Wood Flooring

wp03-image-photoCombining comfort and beauty, Canada’s hardwood strip flooring has a world class reputation for its quality and durability.

Solid and engineered hardwood flooring comes in ranges comprising different species, widths and finishes offering you the choice to realise your design ideas, while adding prestige and value to your home, condominium, office or commercial building.


White ash – A wood that varies in colour, from light creamy white to dark brown, with coarse-textured open-grain pattern, and a combination of properties that make it suitable for flooring.


Beech – The wood is light to reddish-brown, has a close-textured straight to interlocked grain pattern, with properties that make it popular for use as relatively light-toned flooring.


Yellow birch – With a creamy-white to light-yellow sapwood and reddish-brown heartwood, and close, uniform grain, the material is endowed with consistently good overall performance characteristics that make it ideal for flooring.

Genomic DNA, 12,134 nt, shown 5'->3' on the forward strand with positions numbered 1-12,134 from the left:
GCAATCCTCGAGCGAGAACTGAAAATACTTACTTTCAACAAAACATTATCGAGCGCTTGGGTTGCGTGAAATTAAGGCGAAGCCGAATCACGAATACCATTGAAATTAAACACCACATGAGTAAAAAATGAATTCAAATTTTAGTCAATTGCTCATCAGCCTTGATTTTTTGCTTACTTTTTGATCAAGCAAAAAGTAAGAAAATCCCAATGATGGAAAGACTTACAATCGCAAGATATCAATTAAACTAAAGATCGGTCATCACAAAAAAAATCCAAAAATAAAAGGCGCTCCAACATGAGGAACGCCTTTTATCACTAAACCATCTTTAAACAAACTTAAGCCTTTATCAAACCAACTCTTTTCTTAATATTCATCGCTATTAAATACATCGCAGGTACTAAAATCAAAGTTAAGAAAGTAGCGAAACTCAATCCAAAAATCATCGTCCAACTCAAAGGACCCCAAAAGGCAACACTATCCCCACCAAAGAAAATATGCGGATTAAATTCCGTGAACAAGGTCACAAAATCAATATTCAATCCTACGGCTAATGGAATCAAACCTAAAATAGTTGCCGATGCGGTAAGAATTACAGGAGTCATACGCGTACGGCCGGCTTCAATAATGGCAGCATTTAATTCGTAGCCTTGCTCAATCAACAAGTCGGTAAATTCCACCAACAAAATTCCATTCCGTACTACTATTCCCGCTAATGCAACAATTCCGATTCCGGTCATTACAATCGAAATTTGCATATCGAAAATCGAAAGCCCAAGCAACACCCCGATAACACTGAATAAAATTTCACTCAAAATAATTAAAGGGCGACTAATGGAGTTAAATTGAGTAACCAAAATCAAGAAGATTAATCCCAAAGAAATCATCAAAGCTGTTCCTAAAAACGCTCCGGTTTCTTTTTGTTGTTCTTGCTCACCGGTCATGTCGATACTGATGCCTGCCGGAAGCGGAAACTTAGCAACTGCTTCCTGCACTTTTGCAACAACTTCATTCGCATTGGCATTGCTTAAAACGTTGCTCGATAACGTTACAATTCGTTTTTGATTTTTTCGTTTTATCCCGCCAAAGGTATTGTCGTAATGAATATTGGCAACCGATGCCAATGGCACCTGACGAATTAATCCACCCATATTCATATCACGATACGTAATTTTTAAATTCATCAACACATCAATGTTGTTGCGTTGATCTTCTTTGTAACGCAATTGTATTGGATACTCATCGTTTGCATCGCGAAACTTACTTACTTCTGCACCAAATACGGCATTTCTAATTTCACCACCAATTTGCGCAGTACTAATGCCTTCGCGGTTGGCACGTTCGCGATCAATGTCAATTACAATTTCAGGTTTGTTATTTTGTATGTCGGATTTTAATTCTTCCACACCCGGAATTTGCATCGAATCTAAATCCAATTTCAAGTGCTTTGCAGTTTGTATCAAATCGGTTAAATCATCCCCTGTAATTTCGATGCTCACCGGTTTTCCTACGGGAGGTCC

Cherry – The close-textured wood is frequently chosen for its red to reddish brown colours and good working properties, which make it a material of choice for use in high-end flooring, adding an air of elegance and exclusivity.


Hard maple – An exceptionally hard wood that has a close and uniform grain, machines and polishes well. Its ivory white, greyish-brown and dark tan shades and colours contribute to the wood’s popularity for use in flooring, including for use in sports halls and commercial premises.


Red oak – The wood has a light-pink to dark reddish-brown and coarse textured appearance, it machines and nails well, and is very stable in service.


White oak – This straw coloured wood is very commonly used for flooring, particularly well suited for reasons that include its attractive and character appearance, stability and hardness.


Walnut – Renowned for its medium to chocolate brown colouring, the close-textured wood is familiar to many as material used for high-end flooring, sometimes in combination with lighter toned woods to create the ‘coffee and cream’ effect.